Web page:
This afternoon I joined ABC News 24 host, Greg Jennett, to discuss a speech at the Lowy Institute delivered by Treasurer Joe Hockey today. Mr Hockey used the occassion to again trot out platitudes about the end of ‘age of entitlement’ but showed he had no economic plan except cuts that will disproportionately hurt low and middle income Australians. Here's the transcript:
TRANSCRIPT of INTERVIEW
ABC NEWS 24
THURSDAY, 6 FEBRURARY
SUBJECT/S: Ford jobs; Entitlements; G20.
GREG JENNETT: Shadow Assistant Treasurer, Andrew Leigh, has been listening to that [Joe Hockey’s] speech. He joins me now.
ANDREW LEIGH, SHADOW ASSISTANT TREASURER: Hi Greg.
JENNETT: Thanks for coming in. Let's start first of all with the issue of Ford. Closures were announced or an intention of them last year. This will come as an extra blow to workers there?
LEIGH: As I understand it, we haven't had a formal announcement yet but certainly we’ve had some pretty dark days for jobs under this government, whether they’re Holden jobs that the Government goaded to leave or some of the other manufacturing jobs we've seen put in jeopardy by the Government's decisions around SPC. So, it would be a concern and I think adds to uncertainty about Australia's employment position at a time where clearly the Government is going to struggle to meet its own jobs target.
JENNETT: Was there enough flexibility within the package that the negotiated around that time last year to roll with these sort of developments and make sure that the workers are retrained and protected in some way?
LEIGH: Absolutely. The Gillard Government's focus was always on making sure that we provided smart industry assistance that was focused on workers, and made sure that the workers skilled up because automotive production is more technologically demanding now than it’s ever been before.
JENNETT: OK, well let's go to the speech now. As I say, Australia is about the ascendancy in the G20 and the theme of that Joe Hockey speech today seemed to be about Australia leading by example on the fiscal front. He is trying to build a continuity in messages domestically and internationally. That’s fair enough, isn't it?
LEIGH: I think ‘age of entitlement’ is a lovely slogan and you've got to give the Government that, they do very well on Madison Avenue type slogans. But he does struggle in execution. Before coming to office, Joe Hockey would rail against modest means testing such as of the private health insurance rebate. When we made some minor changes to the Baby Bonus once, I remember Joe Hockey comparing them to China's one-child policy.
JENNETT: But it's pretty clear there is a strong intention to follow through, not just to reduce this to what you would call a slogan. That's what Commission of Audit is all about, isn't it?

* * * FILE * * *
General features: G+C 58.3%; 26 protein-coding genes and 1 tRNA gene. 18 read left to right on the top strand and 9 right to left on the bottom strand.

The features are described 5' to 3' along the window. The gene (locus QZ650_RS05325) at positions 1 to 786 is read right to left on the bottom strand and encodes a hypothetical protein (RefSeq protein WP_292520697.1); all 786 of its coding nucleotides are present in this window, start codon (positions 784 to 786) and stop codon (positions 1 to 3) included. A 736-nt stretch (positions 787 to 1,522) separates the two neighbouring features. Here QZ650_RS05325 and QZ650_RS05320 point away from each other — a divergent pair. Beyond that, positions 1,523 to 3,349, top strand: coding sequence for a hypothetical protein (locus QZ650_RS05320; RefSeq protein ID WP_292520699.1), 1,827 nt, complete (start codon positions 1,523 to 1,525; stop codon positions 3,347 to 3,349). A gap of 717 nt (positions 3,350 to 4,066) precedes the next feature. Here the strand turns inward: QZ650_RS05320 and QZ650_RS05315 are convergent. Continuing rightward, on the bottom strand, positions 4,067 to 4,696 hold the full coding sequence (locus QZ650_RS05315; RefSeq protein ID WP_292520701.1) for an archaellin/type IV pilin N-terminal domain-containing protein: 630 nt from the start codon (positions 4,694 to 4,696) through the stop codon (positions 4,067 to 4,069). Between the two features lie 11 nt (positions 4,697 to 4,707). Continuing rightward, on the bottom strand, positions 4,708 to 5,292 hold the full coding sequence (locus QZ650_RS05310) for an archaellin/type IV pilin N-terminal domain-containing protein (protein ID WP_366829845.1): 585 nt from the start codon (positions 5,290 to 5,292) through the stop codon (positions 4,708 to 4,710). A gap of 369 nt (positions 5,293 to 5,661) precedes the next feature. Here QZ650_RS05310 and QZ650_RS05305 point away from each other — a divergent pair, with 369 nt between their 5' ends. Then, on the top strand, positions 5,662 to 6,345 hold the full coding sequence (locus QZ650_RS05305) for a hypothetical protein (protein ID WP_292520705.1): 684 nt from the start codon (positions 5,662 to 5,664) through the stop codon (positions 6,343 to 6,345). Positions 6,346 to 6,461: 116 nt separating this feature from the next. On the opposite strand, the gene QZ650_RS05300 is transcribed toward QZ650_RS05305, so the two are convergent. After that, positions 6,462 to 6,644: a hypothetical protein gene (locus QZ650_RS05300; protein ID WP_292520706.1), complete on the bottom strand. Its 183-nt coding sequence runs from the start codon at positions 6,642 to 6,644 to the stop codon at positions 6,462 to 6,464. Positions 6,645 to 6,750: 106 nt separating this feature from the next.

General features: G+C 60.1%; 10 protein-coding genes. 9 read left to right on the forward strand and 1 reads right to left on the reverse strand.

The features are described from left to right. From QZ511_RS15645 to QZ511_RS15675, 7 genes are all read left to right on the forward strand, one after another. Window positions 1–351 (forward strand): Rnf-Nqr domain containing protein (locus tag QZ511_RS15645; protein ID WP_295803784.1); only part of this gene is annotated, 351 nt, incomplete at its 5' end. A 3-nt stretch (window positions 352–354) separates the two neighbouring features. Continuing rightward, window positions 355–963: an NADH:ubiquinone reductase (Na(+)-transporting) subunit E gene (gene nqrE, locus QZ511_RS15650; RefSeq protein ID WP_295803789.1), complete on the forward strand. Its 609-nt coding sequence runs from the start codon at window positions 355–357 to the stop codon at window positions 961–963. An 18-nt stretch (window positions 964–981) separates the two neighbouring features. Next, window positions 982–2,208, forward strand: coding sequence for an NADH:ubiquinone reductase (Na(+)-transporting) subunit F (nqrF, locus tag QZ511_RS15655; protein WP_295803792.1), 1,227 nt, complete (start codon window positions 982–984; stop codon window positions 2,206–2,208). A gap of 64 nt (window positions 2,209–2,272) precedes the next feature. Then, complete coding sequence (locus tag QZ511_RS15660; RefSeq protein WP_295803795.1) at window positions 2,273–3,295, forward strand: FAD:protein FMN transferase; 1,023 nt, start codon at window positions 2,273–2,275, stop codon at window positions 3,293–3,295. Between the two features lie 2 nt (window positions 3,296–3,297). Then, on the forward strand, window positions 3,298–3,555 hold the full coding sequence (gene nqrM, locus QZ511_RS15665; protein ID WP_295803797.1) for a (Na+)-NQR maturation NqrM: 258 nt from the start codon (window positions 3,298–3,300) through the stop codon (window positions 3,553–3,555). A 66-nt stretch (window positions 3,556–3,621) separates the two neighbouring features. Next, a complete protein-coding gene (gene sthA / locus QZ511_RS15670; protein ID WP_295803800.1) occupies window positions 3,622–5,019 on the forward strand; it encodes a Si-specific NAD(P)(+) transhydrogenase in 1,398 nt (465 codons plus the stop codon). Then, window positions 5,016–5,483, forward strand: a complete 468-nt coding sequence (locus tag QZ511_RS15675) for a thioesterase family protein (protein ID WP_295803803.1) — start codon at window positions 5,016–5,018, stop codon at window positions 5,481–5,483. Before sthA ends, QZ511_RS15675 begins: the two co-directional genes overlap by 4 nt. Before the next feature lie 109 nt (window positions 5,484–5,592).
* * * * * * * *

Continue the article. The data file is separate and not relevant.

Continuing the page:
LEIGH: Well, I think the real message is,when Joe Hockey talks about the age of entitlement comes to an end, he is talking about the bottom and the middle, not the top. In fact, for the top there is a new age for entitlement just around the corner, in the form of scrapping the carbon price, getting rid of the mining tax, a huge tax cut to mining billionaires and putting in place a parental leave scheme that would pay some of the most affluent families $75 000 when they had a baby. If that's not ‘age of entitlement’, I don't know what is.
JENNETT: But is it not the case that the rest of the world would do well to follow the Australian example, even if not through the May budget process, generally our fiscal position is in better shape than so many others of those developed countries at the G20?
LEIGH: It is absolutely right that Australia's fiscal numbers are good by developed countries' standards. Our debt levels about a tenth of GDP, where many of other countries have 100% or more of GDP. But the choices need to be made in a way which ensures that the burden is evenly shared. When you've got a government that is taking away money from kids on their first day of school so they can give it to some of the richest mining billionaires in the world, that strikes me as being out of touch with Australian values.
JENNETT: What about which the other purposes of the G20 which are of course to solve global problems, multi-national tax arrangements by big corporates, is that something you would expect Joe Hockey to be leading on in Sydney?
LEIGH: It is an important issue and it's one we’ve heard the Government talking about. This is an agenda started very much by Wayne Swan and particularly David Bradbury in office, dealing with the tax shifting by multinational companies. But while the Government has again talked a big game, we've only seen watering down of the reforms. There are reports they’re going to water down Labor's transparency reforms which would see large companies publish their tax paid, so we could see whether they were paying tax. And the removal of a $700 million loophole closing that Labor had which again means that’s $700 million that has to be made up by low and middle-income families…
JENNETT: Alright. We'll get to watch how that plays out at the later G20 finance ministers' meeting later this month, but for now, Shadow Assistant Andrew Leigh, thanks for coming in.
LEIGH: Thank you Greg.
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